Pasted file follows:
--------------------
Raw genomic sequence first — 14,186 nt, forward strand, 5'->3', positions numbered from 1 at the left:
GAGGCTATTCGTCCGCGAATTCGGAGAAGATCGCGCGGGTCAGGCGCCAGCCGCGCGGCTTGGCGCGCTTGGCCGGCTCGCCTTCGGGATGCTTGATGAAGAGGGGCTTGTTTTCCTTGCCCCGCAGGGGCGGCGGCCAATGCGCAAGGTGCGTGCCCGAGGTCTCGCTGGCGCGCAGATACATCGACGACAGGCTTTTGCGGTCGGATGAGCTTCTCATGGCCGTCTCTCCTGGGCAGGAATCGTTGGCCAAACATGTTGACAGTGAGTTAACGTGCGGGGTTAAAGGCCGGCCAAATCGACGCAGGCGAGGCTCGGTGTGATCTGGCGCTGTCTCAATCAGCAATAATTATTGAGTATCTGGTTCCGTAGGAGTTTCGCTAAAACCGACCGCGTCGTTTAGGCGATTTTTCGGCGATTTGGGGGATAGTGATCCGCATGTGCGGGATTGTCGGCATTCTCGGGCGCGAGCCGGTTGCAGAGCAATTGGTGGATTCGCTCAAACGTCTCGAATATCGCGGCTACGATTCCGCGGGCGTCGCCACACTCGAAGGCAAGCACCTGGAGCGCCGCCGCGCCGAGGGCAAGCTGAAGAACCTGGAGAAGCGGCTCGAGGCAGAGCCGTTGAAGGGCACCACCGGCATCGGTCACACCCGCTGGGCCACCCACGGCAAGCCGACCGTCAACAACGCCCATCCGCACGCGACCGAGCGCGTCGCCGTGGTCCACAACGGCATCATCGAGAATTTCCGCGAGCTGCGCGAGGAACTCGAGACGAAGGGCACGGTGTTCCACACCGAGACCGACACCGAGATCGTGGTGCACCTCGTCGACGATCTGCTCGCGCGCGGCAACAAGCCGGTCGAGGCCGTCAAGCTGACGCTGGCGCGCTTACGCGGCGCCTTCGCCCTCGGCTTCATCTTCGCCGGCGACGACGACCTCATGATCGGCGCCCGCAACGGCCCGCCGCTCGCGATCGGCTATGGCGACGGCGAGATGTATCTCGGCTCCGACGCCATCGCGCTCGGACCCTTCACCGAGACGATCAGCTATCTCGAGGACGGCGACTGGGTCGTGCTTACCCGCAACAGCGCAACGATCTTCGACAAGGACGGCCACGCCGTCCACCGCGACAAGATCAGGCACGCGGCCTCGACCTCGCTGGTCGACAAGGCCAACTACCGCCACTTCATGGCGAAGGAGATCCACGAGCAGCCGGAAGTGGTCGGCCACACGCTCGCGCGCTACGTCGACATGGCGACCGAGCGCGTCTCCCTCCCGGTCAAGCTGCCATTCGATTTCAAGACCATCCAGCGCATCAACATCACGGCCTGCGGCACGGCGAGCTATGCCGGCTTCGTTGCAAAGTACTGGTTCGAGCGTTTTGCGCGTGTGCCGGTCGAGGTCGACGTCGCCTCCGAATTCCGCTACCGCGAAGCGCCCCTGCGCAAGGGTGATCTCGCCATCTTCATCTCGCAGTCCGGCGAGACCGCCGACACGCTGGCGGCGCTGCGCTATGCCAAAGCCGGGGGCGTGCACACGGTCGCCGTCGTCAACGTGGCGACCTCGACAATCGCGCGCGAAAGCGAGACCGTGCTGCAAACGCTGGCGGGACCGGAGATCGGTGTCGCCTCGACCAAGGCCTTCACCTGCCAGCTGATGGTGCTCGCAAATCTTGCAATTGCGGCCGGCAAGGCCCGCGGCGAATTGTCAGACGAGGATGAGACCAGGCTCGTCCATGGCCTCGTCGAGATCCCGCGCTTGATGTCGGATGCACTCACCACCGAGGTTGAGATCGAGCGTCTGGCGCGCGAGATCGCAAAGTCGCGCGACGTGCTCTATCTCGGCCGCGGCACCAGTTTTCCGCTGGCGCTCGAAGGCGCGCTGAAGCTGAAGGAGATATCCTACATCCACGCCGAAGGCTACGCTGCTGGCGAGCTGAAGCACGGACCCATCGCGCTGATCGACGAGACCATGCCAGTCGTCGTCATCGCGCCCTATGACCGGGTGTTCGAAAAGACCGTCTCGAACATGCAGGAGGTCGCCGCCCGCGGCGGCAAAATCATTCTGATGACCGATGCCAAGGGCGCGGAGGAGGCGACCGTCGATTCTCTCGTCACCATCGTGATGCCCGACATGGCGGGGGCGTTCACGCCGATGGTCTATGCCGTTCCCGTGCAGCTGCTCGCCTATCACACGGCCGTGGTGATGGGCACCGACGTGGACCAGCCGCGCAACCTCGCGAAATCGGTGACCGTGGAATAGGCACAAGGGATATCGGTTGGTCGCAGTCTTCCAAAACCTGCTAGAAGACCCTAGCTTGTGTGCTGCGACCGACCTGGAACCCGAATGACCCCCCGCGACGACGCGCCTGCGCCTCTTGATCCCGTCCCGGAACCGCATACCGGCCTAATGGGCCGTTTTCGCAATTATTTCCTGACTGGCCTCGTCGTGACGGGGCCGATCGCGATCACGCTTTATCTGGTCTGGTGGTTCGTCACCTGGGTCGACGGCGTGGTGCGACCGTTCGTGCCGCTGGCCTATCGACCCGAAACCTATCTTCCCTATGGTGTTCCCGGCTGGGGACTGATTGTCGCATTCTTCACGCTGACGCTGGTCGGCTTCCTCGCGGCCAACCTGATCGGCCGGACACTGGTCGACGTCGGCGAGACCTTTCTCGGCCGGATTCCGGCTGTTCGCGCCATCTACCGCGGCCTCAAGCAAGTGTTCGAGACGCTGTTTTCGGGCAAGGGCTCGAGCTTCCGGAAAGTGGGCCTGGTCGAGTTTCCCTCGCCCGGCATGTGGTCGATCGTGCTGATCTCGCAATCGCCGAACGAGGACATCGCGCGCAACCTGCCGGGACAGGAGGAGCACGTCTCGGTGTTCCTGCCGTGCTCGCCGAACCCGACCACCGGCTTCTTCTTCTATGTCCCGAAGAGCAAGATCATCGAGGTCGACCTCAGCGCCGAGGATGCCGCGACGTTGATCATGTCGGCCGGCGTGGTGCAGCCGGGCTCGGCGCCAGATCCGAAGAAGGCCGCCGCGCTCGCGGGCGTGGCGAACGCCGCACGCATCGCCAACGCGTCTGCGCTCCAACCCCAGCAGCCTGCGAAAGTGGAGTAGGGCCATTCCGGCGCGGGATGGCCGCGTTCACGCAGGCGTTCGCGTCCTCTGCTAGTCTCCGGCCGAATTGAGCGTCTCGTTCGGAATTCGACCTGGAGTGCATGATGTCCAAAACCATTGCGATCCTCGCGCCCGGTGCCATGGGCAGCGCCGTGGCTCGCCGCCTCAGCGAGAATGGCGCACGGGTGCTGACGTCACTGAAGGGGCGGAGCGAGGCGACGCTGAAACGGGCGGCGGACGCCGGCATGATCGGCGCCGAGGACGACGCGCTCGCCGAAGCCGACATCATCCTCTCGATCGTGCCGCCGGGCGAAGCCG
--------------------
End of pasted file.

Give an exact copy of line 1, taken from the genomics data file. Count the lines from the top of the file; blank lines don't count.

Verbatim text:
Raw genomic sequence first — 14,186 nt, forward strand, 5'->3', positions numbered from 1 at the left: